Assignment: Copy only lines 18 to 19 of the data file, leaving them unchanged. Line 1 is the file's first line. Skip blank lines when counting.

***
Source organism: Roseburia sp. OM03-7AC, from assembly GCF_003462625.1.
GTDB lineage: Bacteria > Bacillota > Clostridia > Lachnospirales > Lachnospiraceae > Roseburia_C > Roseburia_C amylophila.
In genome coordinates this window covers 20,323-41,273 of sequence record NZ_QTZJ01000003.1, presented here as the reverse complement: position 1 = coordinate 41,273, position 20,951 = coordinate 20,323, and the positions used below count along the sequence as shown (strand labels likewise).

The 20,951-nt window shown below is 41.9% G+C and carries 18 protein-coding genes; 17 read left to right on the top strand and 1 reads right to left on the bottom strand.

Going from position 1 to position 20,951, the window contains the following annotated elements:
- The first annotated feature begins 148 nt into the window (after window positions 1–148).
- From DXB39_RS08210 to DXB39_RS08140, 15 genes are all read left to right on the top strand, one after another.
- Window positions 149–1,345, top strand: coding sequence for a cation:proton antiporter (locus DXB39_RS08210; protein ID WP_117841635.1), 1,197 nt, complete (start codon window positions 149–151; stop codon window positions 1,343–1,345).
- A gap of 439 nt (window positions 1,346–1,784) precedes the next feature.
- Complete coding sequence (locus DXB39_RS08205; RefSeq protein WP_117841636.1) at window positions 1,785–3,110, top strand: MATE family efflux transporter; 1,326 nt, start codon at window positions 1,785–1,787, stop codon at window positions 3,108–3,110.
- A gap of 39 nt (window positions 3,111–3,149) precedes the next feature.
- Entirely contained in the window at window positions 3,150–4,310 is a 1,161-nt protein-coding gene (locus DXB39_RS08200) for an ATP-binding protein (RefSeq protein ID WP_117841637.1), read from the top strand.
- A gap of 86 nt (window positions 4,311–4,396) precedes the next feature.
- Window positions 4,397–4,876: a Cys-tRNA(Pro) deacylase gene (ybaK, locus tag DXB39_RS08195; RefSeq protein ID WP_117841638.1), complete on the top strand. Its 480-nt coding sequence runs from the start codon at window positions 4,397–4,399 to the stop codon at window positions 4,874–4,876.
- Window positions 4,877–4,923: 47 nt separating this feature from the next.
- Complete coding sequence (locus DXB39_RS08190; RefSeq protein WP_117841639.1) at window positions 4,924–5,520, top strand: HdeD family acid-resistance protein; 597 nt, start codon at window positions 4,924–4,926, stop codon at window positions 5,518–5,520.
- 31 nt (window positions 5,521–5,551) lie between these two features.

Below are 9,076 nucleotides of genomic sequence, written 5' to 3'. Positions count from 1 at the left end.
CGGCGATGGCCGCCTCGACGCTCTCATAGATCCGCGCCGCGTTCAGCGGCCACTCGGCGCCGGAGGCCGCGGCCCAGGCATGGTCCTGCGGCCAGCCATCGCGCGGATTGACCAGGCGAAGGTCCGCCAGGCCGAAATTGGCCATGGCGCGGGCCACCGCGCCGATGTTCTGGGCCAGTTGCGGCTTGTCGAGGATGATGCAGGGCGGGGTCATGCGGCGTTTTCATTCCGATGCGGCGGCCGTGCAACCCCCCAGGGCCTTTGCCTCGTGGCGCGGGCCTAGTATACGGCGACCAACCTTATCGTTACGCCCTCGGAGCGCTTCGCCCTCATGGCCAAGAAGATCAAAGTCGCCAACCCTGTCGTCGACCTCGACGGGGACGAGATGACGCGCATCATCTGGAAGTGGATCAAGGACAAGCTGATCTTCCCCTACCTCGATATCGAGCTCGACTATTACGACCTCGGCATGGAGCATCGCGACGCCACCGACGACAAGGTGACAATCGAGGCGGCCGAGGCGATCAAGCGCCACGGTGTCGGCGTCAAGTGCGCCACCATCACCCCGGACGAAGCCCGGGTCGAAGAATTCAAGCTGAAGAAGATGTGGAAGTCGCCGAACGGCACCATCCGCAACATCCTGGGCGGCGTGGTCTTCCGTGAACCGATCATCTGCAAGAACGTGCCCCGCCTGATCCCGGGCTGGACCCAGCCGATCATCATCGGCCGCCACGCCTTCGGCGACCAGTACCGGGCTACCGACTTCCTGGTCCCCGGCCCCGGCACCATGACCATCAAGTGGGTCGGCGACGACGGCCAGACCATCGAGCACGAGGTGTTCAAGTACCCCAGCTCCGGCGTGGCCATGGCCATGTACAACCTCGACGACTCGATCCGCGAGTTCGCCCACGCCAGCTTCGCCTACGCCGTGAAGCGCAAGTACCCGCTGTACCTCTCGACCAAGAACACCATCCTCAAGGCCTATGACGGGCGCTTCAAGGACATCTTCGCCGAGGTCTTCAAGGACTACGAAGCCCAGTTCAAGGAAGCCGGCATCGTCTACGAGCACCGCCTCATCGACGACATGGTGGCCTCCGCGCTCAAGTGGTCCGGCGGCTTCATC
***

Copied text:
Below are 9,076 nucleotides of genomic sequence, written 5' to 3'. Positions count from 1 at the left end.
CGGCGATGGCCGCCTCGACGCTCTCATAGATCCGCGCCGCGTTCAGCGGCCACTCGGCGCCGGAGGCCGCGGCCCAGGCATGGTCCTGCGGCCAGCCATCGCGCGGATTGACCAGGCGAAGGTCCGCCAGGCCGAAATTGGCCATGGCGCGGGCCACCGCGCCGATGTTCTGGGCCAGTTGCGGCTTGTCGAGGATGATGCAGGGCGGGGTCATGCGGCGTTTTCATTCCGATGCGGCGGCCGTGCAACCCCCCAGGGCCTTTGCCTCGTGGCGCGGGCCTAGTATACGGCGACCAACCTTATCGTTACGCCCTCGGAGCGCTTCGCCCTCATGGCCAAGAAGATCAAAGTCGCCAACCCTGTCGTCGACCTCGACGGGGACGAGATGACGCGCATCATCTGGAAGTGGATCAAGGACAAGCTGATCTTCCCCTACCTCGATATCGAGCTCGACTATTACGACCTCGGCATGGAGCATCGCGACGCCACCGACGACAAGGTGACAATCGAGGCGGCCGAGGCGATCAAGCGCCACGGTGTCGGCGTCAAGTGCGCCACCATCACCCCGGACGAAGCCCGGGTCGAAGAATTCAAGCTGAAGAAGATGTGGAAGTCGCCGAACGGCACCATCCGCAACATCCTGGGCGGCGTGGTCTTCCGTGAACCGATCATCTGCAAGAACGTGCCCCGCCTGATCCCGGGCTGGACCCAGCCGATCATCATCGGCCGCCACGCCTTCGGCGACCAGTACCGGGCTACCGACTTCCTGGTCCCCGGCCCCGGCACCATGACCATCAAGTGGGTCGGCGACGACGGCCAGACCATCGAGCACGAGGTGTTCAAGTACCCCAGCTCCGGCGTGGCCATGGCCATGTACAACCTCGACGACTCGATCCGCGAGTTCGCCCACGCCAGCTTCGCCTACGCCGTGAAGCGCAAGTACCCGCTGTACCTCTCGACCAAGAACACCATCCTCAAGGCCTATGACGGGCGCTTCAAGGACATCTTCGCCGAGGTCTTCAAGGACTACGAAGCCCAGTTCAAGGAAGCCGGCATCGTCTACGAGCACCGCCTCATCGACGACATGGTGGCCTCCGCGCTCAAGTGGTCCGGCGGCTTCATC